Care Concept AG health insurance

48 posts in this topic

Posted

Hi all,

 

Thanks all for replying to my earlier post.

 

I asked about your opinion on Allianz´s Health insurance earlier...now what about Care Concept? Does anybody have a contract with them? Did you buy the "Care Expatriate" or the "Care Economy" insurance package for working in Germany?

 

(I come from Canada, will teach english freelance, need a health insurance before I can get the work visa)

 

Thanks

 

jtl

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Posted

Hey...cant say about Care economy... i used Care College last year...it was alright...I never had the occasion to visit the doc or the drugstore...but some of my friends used it and it was alright ( meaning ...doctors who they visited werent acting funny and stuff)...but its a private insurance...so if u r gonna be here long term u might wanna think twice about it...search for Insurance on TT and u get the works on what happens when u switch from private to public or vice versa...

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Posted

I used it for about 5 months... while I was looking for a job after I graduated. I kept extending it on a monthly basis...the first 3 months it was dirt cheap 25/month. Then when I tried to extend it after that, the guy said prices have increased to 70/month...so thats what I paid for the last 2 months. I never had a chance to use it so can't say anything about it's acceptability. The service was fairly good though...they responded reasonably quick whenever I wanted to extend.

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Posted

You can't simply compare health insurance by premium costs - at least not if you intend to stay for a while in Germany (> 1 year), that is. In order to see if you get your money's worth you need to compare the coverage in detail. It might well be that there are other health insurance options out there for you far better...

 

Try to get help/advice from an independent professional (broker) who can show you different options from German private health insurance, German insurance for incoming ExPats or International health insurances... Only thus can you get an adequate grip on the insurance issue here at hand. And, yes, as Cookieman mentiones: read the WIKI (2007 version) on health insurance here on Toytown to understand the consequences of your choice better.

 

Since you say you need health insurance for visum/residence permit: whatever insurance you chose, make sure they can offer you long-term nursing/care insurance (german: Pflegepflichtversicherung) because German authorities tend to demand this nowaydays too.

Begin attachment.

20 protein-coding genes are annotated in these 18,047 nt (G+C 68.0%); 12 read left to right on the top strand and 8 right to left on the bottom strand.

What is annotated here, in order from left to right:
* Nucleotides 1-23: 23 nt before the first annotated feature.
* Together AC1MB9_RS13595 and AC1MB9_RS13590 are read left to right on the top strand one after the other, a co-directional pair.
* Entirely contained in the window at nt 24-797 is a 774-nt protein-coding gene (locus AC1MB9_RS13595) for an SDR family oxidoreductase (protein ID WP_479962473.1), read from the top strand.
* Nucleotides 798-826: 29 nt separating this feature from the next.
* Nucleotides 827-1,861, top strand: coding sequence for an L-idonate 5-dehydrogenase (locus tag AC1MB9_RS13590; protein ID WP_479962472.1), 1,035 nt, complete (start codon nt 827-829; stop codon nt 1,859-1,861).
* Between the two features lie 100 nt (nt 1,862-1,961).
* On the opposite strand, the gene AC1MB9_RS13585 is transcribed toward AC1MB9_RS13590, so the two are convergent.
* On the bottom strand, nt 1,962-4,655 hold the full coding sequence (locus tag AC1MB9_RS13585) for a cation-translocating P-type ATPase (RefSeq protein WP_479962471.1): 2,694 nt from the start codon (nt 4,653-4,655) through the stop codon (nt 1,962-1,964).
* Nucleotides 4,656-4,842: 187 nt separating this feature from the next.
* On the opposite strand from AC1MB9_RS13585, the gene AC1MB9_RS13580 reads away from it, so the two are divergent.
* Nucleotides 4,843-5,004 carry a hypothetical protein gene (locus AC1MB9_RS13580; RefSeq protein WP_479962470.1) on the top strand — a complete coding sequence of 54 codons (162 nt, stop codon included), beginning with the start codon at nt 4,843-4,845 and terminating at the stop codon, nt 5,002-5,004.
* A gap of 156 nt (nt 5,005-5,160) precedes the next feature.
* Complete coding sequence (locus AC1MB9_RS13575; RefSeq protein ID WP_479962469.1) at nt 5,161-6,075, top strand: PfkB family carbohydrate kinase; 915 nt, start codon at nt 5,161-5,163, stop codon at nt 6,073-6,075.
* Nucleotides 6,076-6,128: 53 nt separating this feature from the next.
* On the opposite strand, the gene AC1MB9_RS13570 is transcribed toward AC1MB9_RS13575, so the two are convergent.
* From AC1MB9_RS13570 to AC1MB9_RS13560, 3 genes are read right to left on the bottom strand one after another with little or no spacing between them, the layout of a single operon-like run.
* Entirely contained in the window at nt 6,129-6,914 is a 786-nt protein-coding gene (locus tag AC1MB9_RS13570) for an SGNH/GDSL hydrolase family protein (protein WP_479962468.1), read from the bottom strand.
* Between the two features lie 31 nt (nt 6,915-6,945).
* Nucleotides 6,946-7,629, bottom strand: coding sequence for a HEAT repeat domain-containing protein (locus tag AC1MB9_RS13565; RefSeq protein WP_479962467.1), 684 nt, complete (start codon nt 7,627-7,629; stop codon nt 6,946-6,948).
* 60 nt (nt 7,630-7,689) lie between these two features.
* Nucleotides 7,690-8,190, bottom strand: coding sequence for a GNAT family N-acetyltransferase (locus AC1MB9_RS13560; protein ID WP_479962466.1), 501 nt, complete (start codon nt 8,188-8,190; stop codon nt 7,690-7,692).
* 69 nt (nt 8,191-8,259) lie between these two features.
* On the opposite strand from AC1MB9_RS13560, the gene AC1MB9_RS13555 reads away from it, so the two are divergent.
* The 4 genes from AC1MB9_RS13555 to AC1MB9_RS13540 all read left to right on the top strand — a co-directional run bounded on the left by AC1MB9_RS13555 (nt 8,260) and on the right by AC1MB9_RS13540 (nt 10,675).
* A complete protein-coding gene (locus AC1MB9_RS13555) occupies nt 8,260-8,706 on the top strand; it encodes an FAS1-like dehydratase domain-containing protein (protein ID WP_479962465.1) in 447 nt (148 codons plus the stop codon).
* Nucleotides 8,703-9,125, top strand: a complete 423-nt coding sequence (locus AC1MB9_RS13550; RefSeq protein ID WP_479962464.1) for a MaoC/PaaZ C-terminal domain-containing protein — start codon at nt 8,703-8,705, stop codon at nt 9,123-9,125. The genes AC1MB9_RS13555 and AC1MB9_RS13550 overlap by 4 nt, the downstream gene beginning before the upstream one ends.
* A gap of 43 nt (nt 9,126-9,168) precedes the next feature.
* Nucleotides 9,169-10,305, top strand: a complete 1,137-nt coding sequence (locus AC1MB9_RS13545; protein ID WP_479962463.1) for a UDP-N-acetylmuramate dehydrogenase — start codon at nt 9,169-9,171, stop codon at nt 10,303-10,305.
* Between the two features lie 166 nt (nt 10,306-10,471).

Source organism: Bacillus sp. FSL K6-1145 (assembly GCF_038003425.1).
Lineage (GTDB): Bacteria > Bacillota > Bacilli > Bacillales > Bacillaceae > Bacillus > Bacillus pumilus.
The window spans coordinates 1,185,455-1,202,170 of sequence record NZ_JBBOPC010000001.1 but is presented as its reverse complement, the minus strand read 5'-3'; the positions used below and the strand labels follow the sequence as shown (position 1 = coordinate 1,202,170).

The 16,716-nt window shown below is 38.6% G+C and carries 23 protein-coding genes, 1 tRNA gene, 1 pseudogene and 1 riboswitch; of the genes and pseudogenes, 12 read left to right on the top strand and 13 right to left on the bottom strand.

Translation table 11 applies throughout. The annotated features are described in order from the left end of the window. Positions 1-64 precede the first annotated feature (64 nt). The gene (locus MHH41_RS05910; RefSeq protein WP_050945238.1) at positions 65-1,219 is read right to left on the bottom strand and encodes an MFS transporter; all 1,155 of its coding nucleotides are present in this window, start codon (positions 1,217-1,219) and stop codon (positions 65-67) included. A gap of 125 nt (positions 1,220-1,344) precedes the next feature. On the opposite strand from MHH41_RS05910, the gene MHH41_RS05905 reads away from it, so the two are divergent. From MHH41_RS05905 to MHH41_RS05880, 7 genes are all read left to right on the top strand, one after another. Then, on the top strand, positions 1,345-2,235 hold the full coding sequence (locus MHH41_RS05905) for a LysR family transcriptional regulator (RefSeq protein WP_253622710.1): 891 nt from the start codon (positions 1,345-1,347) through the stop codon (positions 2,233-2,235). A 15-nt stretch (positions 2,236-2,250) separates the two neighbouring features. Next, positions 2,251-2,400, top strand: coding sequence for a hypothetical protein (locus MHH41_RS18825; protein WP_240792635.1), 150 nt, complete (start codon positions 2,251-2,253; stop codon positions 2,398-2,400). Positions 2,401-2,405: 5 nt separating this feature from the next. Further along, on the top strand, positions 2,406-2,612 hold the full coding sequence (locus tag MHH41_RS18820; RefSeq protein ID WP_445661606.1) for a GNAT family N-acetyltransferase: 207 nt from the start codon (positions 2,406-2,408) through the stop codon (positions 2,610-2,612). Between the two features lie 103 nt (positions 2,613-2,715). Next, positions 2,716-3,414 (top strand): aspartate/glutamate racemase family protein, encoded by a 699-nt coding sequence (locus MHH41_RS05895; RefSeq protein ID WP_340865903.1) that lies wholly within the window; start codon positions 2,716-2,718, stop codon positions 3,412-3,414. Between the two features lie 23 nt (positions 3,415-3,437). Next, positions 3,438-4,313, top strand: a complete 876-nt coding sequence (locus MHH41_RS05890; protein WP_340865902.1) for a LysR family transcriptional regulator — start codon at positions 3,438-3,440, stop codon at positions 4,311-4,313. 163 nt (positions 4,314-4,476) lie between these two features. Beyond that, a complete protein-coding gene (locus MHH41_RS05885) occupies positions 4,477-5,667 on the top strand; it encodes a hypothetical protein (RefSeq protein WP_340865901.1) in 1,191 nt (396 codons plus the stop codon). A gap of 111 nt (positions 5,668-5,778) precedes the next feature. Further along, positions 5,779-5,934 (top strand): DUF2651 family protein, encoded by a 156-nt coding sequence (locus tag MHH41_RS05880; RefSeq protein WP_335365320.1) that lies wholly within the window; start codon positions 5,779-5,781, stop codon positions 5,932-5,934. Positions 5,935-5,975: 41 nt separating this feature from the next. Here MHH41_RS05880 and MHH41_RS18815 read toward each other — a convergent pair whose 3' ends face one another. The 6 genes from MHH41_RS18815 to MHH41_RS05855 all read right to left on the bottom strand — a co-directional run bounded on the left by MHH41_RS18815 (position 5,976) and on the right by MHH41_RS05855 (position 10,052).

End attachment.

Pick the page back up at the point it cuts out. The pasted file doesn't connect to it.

Cheerio

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Posted

I don't know what the German libel laws are, so i won't trash Care Concept publicly. But that doesn't mean i have anything nice to say about them. I have heard that Auslanderbehorde no longer accepts their policies, so if that's true, it's all moot.

 

got a new policy with another company, and I will be doing my best to avoid submitting a claim to them. I don't expect them to behave any differently.

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Posted

This thread is from 2008 and indeed a lot has changed ever since with regards to the legal situation in Germany.

Insurances like Care Concept can only be used for freelancers etc. if you are only here on a working holiday visa or the likes. Once you have become a true resident (which is always the case for EU citizens when they move to Germany and for all non-EU citizen if and when they have a residence permit which allows them to work) you'll need a fully comprehensive German health insurance.

Whenever you are in doubt, whether it is such an Expat insurance or an international insurance, if this insurance offers legally sufficient coverage for you as a German resident, don't rely on what they just say but get soemthing legally binding in writing. You can cut things/enquiries short by asking them if they are willing to confirm that their insurance does fully comply to the following German laws: 257 Abs. 2a SGB V and § 193 Abs. 3 Satz 1 VVG. Only if they write you a confirmation letter which explicitly says that they are fulfilling these legal requirements are their insurance plans legal tender in Germany for residents.

 

While some local Ausländeramt may still issue Visa and residence permits based on Expat insurances, it would hit you later when you need or want to switch to a fully comprehensive German public or private health insurances because they will then levy penalty backcharges on you for the entire time you were using the "wrong" insurance here in Germany.

 

If unsecure about what you can do, get a professional to help you. Several independent broker are advertising here on Toytown, they are specialized on dealing with and catering to Expats and thus best suited to find you a solution that'll work and pass the legal lacmus test.

 

Cheerio

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Posted

If you want to read up on German laws re insurance (particularly health insurance), here´s where to find the Justice Ministry´s official translation in English: www.gesetze-im-internet.de/englisch vvg/index.html....have fun! :D

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Posted